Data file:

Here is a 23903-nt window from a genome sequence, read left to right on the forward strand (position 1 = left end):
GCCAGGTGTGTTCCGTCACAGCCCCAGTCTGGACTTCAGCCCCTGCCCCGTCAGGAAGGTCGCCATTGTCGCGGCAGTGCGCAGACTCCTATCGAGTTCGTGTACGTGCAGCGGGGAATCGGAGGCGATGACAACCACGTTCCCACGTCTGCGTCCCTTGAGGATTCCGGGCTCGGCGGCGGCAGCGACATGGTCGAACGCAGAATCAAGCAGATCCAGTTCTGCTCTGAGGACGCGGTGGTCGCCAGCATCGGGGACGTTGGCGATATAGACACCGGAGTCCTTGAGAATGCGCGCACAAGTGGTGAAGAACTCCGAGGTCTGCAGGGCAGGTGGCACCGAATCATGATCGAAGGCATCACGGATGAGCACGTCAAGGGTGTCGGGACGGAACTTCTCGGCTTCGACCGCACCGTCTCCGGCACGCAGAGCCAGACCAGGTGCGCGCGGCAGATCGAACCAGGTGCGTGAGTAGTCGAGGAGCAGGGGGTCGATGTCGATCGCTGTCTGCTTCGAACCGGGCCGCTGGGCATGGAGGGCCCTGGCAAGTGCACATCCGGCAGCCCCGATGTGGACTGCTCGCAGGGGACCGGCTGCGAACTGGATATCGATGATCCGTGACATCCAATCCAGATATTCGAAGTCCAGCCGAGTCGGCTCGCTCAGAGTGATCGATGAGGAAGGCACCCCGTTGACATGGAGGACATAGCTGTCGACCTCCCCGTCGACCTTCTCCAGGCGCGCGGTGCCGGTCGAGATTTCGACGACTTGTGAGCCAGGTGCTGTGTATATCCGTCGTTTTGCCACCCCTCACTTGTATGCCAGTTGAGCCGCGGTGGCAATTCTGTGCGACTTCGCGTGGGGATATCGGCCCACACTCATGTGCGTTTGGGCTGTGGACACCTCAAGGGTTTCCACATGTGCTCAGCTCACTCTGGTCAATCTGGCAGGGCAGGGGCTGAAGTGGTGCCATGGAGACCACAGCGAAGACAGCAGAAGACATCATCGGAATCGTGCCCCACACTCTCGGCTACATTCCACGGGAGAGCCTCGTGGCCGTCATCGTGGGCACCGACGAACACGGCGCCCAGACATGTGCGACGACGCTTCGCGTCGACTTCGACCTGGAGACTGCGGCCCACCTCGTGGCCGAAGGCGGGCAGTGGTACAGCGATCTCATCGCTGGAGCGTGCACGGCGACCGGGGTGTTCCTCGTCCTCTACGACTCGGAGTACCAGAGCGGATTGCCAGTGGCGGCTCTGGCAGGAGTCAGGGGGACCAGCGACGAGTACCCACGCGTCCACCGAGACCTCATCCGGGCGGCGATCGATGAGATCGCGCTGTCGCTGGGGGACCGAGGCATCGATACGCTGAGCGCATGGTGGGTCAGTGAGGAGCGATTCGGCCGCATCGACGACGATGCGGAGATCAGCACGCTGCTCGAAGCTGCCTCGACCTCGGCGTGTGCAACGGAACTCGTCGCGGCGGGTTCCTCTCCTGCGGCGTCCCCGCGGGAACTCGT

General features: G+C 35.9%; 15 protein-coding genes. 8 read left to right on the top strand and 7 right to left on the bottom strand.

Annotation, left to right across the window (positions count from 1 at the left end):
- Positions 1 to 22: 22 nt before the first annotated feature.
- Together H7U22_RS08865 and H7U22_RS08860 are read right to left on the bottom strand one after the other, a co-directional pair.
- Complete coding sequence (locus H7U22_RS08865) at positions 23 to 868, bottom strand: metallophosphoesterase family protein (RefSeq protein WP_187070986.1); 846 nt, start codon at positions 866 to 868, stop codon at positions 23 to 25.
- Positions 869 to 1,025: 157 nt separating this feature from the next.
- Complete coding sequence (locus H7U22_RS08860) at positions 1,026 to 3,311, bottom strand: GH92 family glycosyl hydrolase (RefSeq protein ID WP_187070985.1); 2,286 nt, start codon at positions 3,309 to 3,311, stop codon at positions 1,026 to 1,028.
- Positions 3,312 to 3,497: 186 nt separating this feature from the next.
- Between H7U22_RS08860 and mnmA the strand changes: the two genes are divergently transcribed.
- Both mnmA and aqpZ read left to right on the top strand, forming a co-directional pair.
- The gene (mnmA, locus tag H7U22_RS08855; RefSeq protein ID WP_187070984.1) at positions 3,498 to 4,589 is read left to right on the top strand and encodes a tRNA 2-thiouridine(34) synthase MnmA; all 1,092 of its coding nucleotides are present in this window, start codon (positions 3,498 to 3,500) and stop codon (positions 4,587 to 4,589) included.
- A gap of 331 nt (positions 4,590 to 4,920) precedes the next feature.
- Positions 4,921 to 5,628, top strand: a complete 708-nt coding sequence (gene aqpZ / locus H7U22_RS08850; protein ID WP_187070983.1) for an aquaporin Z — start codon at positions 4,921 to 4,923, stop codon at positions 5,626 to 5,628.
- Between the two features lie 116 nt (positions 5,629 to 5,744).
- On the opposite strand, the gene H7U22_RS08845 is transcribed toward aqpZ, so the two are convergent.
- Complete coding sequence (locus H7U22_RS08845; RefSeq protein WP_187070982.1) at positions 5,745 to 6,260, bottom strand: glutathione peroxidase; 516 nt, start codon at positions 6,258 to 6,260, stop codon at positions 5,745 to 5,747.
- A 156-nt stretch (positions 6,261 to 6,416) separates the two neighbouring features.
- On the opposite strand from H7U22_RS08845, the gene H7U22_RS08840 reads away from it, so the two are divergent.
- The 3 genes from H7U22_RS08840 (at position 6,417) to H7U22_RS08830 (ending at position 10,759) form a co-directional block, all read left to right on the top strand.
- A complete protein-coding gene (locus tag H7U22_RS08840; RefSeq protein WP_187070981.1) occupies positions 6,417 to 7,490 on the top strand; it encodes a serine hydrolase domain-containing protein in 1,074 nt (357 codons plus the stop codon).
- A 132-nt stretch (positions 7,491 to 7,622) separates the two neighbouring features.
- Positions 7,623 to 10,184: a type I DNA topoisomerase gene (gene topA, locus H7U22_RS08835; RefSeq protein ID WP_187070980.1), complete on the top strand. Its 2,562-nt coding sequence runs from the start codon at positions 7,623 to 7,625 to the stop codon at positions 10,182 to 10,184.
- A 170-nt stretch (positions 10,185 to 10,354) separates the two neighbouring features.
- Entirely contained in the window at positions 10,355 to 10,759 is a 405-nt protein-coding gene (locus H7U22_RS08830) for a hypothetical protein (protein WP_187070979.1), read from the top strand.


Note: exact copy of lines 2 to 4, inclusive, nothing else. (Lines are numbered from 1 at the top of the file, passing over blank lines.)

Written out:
GCCAGGTGTGTTCCGTCACAGCCCCAGTCTGGACTTCAGCCCCTGCCCCGTCAGGAAGGTCGCCATTGTCGCGGCAGTGCGCAGACTCCTATCGAGTTCGTGTACGTGCAGCGGGGAATCGGAGGCGATGACAACCACGTTCCCACGTCTGCGTCCCTTGAGGATTCCGGGCTCGGCGGCGGCAGCGACATGGTCGAACGCAGAATCAAGCAGATCCAGTTCTGCTCTGAGGACGCGGTGGTCGCCAGCATCGGGGACGTTGGCGATATAGACACCGGAGTCCTTGAGAATGCGCGCACAAGTGGTGAAGAACTCCGAGGTCTGCAGGGCAGGTGGCACCGAATCATGATCGAAGGCATCACGGATGAGCACGTCAAGGGTGTCGGGACGGAACTTCTCGGCTTCGACCGCACCGTCTCCGGCACGCAGAGCCAGACCAGGTGCGCGCGGCAGATCGAACCAGGTGCGTGAGTAGTCGAGGAGCAGGGGGTCGATGTCGATCGCTGTCTGCTTCGAACCGGGCCGCTGGGCATGGAGGGCCCTGGCAAGTGCACATCCGGCAGCCCCGATGTGGACTGCTCGCAGGGGACCGGCTGCGAACTGGATATCGATGATCCGTGACATCCAATCCAGATATTCGAAGTCCAGCCGAGTCGGCTCGCTCAGAGTGATCGATGAGGAAGGCACCCCGTTGACATGGAGGACATAGCTGTCGACCTCCCCGTCGACCTTCTCCAGGCGCGCGGTGCCGGTCGAGATTTCGACGACTTGTGAGCCAGGTGCTGTGTATATCCGTCGTTTTGCCACCCCTCACTTGTATGCCAGTTGAGCCGCGGTGGCAATTCTGTGCGACTTCGCGTGGGGATATCGGCCCACACTCATGTGCGTTTGGGCTGTGGACACCTCAAGGGTTTCCACATGTGCTCAGCTCACTCTGGTCAATCTGGCAGGGCAGGGGCTGAAGTGGTGCCATGGAGACCACAGCGAAGACAGCAGAAGACATCATCGGAATCGTGCCCCACACTCTCGGCTACATTCCACGGGAGAGCCTCGTGGCCGTCATCGTGGGCACCGACGAACACGGCGCCCAGACATGTGCGACGACGCTTCGCGTCGACTTCGACCTGGAGACTGCGGCCCACCTCGTGGCCGAAGGCGGGCAGTGGTACAGCGATCTCATCGCTGGAGCGTGCACGGCGACCGGGGTGTTCCTCGTCCTCTACGACTCGGAGTACCAGAGCGGATTGCCAGTGGCGGCTCTGGCAGGAGTCAGGGGGACCAGCGACGAGTACCCACGCGTCCACCGAGACCTCATCCGGGCGGCGATCGATGAGATCGCGCTGTCGCTGGGGGACCGAGGCATCGATACGCTGAGCGCATGGTGGGTCAGTGAGGAGCGATTCGGCCGCATCGACGACGATGCGGAGATCAGCACGCTGCTCGAAGCTGCCTCGACCTCGGCGTGTGCAACGGAACTCGTCGCGGCGGGTTCCTCTCCTGCGGCGTCCCCGCGGGAACTCGT

General features: G+C 35.9%; 15 protein-coding genes. 8 read left to right on the top strand and 7 right to left on the bottom strand.

Annotation, left to right across the window (positions count from 1 at the left end):